Six Degrees of Shutdown: Real Estate

by Alex Stenback on July 6, 2005

Ripple_1Blogger and WCCO reporter Jason DeRusha emailed us yesterday regarding one of the unintended consequences of the government shutdown he’d heard about – that government employees idled during the shutdown were being denied home loans because they are off the job.

"I’m working on a story on state employees who can’t close on new homes– a legislator told me a realtor called her furious… because the shutdown put this employee into the "unemployed" category and therefore unable to close….have you heard of anything like this?"

This is absolutely true. By the hypertechnical standards that are underwriting guidelines – a state worker who is not receiving a paycheck is considered unemployed until they are back on the job.  That means that until the shutdown ends, these loans are not eligible for funding.  Of course, any time a loan is denied unexpectedly, there is a cascading effect that reaches far beyond a single transaction.  Because most sellers are depending on the proceeds of their sale for the next purchase, (and likewise for that seller, and so on down the line) It can be a real mess when even one transaction falls through. See Jason’s story on this ‘ripple effect’ below:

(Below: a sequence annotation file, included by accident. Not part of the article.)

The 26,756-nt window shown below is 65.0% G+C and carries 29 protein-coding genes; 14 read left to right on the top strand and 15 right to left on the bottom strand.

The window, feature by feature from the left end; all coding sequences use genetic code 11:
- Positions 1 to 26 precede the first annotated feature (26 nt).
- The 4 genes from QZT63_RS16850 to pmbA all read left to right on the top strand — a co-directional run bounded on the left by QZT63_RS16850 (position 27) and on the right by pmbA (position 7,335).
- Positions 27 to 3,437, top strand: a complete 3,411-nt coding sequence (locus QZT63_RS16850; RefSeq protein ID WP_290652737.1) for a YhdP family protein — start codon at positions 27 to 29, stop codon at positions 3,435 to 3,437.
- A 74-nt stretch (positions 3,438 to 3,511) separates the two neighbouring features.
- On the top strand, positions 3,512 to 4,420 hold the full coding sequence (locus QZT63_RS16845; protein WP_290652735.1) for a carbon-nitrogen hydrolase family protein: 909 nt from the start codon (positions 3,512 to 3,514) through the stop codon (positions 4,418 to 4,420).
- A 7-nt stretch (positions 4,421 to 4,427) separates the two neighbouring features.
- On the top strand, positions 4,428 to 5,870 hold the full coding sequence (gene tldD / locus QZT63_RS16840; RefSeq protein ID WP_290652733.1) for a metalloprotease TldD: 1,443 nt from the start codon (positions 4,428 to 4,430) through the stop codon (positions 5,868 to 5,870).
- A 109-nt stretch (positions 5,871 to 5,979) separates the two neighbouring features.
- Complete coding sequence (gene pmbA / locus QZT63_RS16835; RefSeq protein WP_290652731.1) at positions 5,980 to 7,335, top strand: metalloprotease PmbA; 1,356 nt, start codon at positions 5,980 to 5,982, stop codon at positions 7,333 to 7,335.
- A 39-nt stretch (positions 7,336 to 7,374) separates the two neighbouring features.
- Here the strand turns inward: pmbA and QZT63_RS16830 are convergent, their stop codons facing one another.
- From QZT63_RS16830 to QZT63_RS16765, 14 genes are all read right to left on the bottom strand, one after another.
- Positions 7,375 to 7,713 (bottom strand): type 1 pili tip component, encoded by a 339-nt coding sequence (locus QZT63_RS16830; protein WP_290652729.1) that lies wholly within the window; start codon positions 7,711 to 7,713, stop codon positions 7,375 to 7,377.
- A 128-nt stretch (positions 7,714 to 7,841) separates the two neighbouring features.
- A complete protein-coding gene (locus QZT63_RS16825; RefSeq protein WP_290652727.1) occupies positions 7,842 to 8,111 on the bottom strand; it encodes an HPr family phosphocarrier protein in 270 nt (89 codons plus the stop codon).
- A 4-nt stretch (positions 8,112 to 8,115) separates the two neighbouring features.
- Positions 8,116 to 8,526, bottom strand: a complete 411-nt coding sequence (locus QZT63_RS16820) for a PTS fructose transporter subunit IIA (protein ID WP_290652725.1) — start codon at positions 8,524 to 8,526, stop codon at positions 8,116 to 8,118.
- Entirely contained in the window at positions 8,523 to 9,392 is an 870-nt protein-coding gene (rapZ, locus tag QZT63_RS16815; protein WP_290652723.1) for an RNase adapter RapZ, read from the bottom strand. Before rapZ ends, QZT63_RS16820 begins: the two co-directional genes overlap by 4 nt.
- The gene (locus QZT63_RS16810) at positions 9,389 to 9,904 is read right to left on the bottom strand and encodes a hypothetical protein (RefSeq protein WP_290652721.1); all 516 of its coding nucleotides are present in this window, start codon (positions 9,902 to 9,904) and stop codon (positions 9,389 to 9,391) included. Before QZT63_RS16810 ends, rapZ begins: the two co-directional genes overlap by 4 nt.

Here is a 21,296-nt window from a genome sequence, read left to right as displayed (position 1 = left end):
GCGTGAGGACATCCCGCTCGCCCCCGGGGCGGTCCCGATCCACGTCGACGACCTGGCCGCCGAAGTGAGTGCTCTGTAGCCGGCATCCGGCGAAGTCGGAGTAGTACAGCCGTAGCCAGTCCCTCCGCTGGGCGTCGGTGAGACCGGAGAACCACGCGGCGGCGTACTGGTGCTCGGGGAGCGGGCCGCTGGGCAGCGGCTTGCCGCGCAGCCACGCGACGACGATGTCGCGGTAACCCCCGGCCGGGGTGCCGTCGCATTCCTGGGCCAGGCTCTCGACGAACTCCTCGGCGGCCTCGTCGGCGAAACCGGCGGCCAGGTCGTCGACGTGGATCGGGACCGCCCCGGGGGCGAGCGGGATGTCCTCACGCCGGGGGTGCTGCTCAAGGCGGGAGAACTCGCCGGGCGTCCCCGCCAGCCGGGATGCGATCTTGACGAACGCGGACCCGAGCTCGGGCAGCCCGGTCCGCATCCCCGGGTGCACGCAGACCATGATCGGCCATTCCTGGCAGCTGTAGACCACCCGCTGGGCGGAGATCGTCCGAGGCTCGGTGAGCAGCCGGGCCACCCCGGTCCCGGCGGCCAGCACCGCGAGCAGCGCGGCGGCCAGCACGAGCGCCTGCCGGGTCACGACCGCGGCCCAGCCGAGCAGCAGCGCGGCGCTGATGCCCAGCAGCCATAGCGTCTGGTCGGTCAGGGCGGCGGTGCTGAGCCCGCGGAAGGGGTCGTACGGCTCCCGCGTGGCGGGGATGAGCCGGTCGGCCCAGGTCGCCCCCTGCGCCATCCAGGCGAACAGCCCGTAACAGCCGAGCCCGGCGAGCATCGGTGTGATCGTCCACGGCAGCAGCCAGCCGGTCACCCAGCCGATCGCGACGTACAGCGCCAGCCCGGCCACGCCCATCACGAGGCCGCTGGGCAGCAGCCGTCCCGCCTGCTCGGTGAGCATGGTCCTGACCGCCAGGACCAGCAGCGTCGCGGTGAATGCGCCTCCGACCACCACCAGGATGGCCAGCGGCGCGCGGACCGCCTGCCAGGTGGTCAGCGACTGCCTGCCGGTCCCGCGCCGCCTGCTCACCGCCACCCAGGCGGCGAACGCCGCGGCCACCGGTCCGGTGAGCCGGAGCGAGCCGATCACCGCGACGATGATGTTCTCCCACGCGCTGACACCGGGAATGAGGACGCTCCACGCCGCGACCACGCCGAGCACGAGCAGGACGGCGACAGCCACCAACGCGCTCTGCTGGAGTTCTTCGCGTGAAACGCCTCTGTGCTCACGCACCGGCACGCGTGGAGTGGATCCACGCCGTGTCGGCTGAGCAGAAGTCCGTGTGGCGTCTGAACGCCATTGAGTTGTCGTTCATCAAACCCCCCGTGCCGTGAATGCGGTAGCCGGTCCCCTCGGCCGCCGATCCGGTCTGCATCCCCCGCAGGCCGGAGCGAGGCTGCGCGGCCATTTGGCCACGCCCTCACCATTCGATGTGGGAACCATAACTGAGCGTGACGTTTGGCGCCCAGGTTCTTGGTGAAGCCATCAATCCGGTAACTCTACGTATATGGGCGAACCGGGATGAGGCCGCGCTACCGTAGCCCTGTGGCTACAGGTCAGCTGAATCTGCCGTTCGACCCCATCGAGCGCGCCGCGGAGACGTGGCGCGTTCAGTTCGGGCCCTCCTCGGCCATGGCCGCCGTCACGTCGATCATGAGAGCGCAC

ยท The Ripple Effects of the Shutdown [wcco.com]

{ 4 comments… read them below or add one }

duane July 6, 2005 at 5:17 pm

One good thing about this shutdown… no more new realtors! If anyone wants to apply for a license right now, they can’t!

Editor July 6, 2005 at 5:37 pm

We can hear the high-pitched whining from here. To deny all these soon-to-be millionaires their ticket to fortune is a true crime, I tell you.

Alexis July 7, 2005 at 12:19 am

Wow, that’s f**ked.

Paul July 7, 2005 at 9:19 am

This applies to quite a few areas – including new car clamping entities…

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